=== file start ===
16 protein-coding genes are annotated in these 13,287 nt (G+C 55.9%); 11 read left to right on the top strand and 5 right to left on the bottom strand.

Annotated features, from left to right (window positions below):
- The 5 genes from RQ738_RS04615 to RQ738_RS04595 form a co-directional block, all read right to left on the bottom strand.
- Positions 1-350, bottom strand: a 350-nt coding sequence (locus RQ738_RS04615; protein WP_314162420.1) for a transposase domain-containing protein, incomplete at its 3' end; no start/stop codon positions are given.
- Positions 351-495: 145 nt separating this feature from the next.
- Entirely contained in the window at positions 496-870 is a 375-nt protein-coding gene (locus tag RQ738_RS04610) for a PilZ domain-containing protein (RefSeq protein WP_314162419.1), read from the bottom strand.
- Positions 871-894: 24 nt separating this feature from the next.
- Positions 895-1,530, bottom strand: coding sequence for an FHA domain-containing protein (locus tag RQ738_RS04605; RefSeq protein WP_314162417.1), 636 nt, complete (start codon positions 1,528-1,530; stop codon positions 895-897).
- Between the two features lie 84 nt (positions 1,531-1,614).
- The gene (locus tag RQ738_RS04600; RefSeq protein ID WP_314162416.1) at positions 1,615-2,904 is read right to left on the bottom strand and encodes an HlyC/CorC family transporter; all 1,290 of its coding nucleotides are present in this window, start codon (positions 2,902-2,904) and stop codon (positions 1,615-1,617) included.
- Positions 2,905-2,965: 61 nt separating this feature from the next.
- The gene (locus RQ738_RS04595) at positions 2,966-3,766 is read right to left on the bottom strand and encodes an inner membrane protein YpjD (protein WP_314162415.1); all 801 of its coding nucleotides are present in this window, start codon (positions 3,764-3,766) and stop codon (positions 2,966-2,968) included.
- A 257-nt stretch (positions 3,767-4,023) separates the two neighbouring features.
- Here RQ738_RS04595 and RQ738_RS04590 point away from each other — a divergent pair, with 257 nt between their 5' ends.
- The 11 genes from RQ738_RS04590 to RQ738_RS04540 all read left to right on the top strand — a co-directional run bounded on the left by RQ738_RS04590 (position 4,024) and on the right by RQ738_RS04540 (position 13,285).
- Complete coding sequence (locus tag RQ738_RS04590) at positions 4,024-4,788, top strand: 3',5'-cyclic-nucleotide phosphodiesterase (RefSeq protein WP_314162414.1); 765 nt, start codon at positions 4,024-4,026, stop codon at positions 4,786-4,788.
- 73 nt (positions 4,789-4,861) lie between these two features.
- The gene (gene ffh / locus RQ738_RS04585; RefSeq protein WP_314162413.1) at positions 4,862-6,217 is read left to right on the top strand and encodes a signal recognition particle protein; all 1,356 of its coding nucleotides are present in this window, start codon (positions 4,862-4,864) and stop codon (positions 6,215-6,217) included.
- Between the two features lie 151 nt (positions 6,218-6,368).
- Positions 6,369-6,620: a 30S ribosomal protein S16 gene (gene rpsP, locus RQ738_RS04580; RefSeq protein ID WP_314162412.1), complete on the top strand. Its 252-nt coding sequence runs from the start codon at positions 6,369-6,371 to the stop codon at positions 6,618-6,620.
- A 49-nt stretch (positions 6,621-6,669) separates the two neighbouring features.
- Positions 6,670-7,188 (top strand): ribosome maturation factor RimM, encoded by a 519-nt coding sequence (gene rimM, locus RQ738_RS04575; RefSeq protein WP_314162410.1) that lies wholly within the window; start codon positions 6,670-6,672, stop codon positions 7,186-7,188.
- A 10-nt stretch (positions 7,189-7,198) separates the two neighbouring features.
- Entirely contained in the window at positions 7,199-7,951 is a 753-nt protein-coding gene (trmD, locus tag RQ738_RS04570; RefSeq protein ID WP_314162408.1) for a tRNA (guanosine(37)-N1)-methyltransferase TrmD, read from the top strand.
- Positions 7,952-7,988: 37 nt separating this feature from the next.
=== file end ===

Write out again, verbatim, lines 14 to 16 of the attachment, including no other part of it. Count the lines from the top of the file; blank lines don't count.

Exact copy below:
- Here RQ738_RS04595 and RQ738_RS04590 point away from each other — a divergent pair, with 257 nt between their 5' ends.
- The 11 genes from RQ738_RS04590 to RQ738_RS04540 all read left to right on the top strand — a co-directional run bounded on the left by RQ738_RS04590 (position 4,024) and on the right by RQ738_RS04540 (position 13,285).
- Complete coding sequence (locus tag RQ738_RS04590) at positions 4,024-4,788, top strand: 3',5'-cyclic-nucleotide phosphodiesterase (RefSeq protein WP_314162414.1); 765 nt, start codon at positions 4,024-4,026, stop codon at positions 4,786-4,788.